NATURAL BORN KILLERS twisted spree was the 25th most-attended movie of 1994, but the nasty tone of its pitch-dark satire, a finger-in-eye indictment of societies love affair with fame and violence, generated considerable negative blowback. Not much of a date movie, though no doubt people like its gun-crossed lovers would find it an aphrodisiac. A Pill Too Far.
‘Mickey & Mallory’ (Woody Harrelson and Juliette Lewis) are nuts about each other. Accent on nuts, as when they’re not nuzzling, they engage in a free-wheeling rampage of serial killing that racks up dozens of victims. Celebrity status is fanned by the nations voracious press coverage.
His marriage deteriorated, Oliver Stone was in a bitter frame of mind when he directed this hallucinatory screed, which goes past scathing into scything. Taking a story and script originated by Quentin Tarantino, then revising it with Richard Rutowksi and David Veloz, Stone stages a full frontal assault on the sort of TV-fed lunacy the country was breeding and lapping up by making media sensations out of murderers. Taking the visual format into hyperdrive with a dizzying mix of film stocks, clips and editing that barely pauses for breath, it’s initially startling, then fitfully amusing (in a caustic way) before it turns agitating, eventually numbing. You “get it” from Scene 1: by the time the full 119 minutes have raged by, you feel like you’ve been mugged, then were arrested instead the perp.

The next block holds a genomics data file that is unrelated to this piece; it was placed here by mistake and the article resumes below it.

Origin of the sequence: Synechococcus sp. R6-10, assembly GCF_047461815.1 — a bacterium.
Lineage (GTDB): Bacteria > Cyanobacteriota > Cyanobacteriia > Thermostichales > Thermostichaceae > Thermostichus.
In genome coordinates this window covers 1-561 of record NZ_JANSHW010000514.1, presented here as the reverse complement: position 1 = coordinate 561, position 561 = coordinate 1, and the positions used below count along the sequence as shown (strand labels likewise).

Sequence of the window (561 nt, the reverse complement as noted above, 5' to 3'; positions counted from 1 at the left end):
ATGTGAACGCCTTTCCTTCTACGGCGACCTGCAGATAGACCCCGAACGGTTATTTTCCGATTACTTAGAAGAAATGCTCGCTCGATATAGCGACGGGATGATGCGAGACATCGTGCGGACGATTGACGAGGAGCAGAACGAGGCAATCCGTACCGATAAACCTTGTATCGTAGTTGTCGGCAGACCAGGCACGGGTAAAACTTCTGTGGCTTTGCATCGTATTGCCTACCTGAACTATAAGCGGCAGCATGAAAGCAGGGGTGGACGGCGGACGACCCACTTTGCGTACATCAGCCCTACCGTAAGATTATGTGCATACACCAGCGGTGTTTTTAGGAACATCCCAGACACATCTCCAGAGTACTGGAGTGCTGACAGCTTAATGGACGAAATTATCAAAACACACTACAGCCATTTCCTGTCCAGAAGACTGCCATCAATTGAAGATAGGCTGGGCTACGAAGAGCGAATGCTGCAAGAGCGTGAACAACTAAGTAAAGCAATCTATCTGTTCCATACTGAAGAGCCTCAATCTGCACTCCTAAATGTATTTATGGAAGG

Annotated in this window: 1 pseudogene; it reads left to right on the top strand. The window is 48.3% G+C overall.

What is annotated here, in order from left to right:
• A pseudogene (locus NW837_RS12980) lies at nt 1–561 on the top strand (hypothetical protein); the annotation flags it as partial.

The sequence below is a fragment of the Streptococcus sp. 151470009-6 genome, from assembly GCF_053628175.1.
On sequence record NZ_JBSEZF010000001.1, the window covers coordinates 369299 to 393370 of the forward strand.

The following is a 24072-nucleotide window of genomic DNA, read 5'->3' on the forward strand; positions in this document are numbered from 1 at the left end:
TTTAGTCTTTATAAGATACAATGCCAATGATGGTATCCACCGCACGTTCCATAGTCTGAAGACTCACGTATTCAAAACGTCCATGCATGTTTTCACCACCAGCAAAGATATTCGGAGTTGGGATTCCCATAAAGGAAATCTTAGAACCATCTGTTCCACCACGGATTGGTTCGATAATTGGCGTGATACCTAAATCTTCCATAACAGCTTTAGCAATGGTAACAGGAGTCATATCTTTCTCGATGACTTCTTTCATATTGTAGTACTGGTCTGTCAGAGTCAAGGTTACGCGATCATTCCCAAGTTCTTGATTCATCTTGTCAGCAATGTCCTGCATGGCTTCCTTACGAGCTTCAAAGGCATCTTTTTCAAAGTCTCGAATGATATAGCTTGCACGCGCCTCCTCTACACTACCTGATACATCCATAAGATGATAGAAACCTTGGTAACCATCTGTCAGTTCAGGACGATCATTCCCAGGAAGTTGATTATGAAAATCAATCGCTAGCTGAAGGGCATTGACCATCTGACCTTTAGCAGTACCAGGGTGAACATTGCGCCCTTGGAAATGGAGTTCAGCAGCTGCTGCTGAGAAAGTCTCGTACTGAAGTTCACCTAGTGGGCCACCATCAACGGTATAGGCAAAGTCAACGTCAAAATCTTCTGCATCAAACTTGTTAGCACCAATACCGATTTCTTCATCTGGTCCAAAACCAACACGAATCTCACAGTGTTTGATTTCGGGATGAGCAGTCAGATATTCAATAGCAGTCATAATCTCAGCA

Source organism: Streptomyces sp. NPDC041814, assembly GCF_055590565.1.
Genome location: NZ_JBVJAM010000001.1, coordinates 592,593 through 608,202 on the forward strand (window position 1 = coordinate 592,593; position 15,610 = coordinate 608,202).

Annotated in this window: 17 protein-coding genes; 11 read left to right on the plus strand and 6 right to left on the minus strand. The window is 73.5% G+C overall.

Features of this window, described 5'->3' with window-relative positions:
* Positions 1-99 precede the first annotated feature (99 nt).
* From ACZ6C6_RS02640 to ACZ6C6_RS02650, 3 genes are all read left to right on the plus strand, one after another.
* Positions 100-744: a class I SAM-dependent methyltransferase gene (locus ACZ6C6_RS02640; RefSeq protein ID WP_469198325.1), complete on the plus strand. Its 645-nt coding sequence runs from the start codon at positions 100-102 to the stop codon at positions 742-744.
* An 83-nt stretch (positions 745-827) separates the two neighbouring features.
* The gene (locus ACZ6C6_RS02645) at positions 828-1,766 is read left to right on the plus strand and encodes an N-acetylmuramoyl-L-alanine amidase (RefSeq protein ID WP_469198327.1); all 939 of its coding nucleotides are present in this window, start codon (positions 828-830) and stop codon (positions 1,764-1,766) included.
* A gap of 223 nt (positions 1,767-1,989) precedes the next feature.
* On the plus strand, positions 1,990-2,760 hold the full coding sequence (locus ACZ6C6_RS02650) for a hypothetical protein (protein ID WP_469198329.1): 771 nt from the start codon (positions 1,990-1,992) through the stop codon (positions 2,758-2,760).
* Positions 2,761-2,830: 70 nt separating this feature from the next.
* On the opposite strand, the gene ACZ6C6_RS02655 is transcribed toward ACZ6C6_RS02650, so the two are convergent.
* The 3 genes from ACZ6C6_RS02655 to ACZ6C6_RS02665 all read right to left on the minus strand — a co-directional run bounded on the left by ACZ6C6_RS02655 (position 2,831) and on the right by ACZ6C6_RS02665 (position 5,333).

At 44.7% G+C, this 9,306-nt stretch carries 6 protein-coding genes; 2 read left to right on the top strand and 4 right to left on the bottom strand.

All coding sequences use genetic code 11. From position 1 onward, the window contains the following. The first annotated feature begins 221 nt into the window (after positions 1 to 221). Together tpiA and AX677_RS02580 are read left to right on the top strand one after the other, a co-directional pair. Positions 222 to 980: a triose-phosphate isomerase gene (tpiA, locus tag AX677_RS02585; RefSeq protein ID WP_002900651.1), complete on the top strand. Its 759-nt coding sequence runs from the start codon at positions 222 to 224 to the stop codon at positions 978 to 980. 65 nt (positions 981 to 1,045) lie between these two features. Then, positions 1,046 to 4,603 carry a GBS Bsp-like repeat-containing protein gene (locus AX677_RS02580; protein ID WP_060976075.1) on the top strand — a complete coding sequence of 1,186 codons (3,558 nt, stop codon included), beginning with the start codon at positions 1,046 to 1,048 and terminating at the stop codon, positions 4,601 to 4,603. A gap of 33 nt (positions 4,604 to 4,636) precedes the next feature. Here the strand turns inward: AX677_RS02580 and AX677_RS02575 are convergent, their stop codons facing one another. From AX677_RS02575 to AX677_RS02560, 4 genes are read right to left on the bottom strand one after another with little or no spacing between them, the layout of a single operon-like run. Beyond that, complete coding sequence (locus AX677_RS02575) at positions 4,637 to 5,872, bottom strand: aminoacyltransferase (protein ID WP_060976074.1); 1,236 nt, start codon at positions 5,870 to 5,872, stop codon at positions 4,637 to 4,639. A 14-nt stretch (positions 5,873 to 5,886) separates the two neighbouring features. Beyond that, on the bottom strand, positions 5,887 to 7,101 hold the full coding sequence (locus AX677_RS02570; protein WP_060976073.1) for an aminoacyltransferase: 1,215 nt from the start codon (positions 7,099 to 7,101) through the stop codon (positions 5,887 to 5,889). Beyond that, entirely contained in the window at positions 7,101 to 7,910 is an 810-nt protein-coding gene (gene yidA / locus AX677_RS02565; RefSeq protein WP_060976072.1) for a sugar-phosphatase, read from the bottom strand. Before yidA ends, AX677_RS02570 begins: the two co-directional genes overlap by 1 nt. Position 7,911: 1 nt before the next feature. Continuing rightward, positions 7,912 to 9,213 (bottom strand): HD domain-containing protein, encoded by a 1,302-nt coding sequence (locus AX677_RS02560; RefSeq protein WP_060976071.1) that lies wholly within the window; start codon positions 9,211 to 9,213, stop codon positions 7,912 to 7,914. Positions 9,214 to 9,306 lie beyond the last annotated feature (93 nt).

Trash-evoking Harrelson and Lewis (about as appealing here as a head wound) make for adroit casting. Robert Downey Jr. has a Oz-accented field day as a Geraldo-ish tabloid journalist, and Rodney Dangerfield figures in a sickly funny segment lampooning coarse TV sitcoms. Tommy Lee Jones goes ape-poo overboard as a prison warden, while Tom Sizemore plays it straight and creepy as a psychotic detective. Other than two of the hapless victims (between them Corinna Laszlo and Lorraine Farris get about two minutes to shed clothes and get murdered), there isn’t anyone else in the movie who warrants sympathy. A feast of technique, a famine for hope. *
Shooting in New Mexico, Arizona and Illinois (inside a state pen), Robert Richardson manned camera, his 9th of 11 assignments with Stone. Film editors Brian Berdan and Hank Corwin toiled 11 months piecing together material from the 18 different types of film stock employed: the movie contains 3,000 cuts, five times as many as the average feature picture.
In the cast swarm, mostly to get bumped off in various ways: Russell Means, Evan Handler, Kirk Baltz, Pruitt Taylor Vince, Joe Grifasi, Dale Dye, Mark Harmon, Steven Wright, Red West, James Gammon, Arliss Howard, Adrien Brody, and, for bad measure, a bunch of real-life violent felons. Made for $34,000,000. Grosses came to $50,283,000. Reviews split between adulatory and appalled. Normally, we’re all-in for Oliver Stone, but we can readily see how this picture could leave people cold.
* On casting Harrelson and Lewis the director offered: “Frankly, he had that American, trashy look. There’s something about Woody that evokes Kentucky or white trash….Juliet has malice in her eyes. She’s got adorable eyes, but they jump and gleam.”
Nailing white trash is on the nose–any trip to the store provides your fill—but singling out Kentucky is un-cool. I happen to know some lovely, done-to-earth folks from Kain-tuck. No, not Mitch McConnell–I mean actual human beings.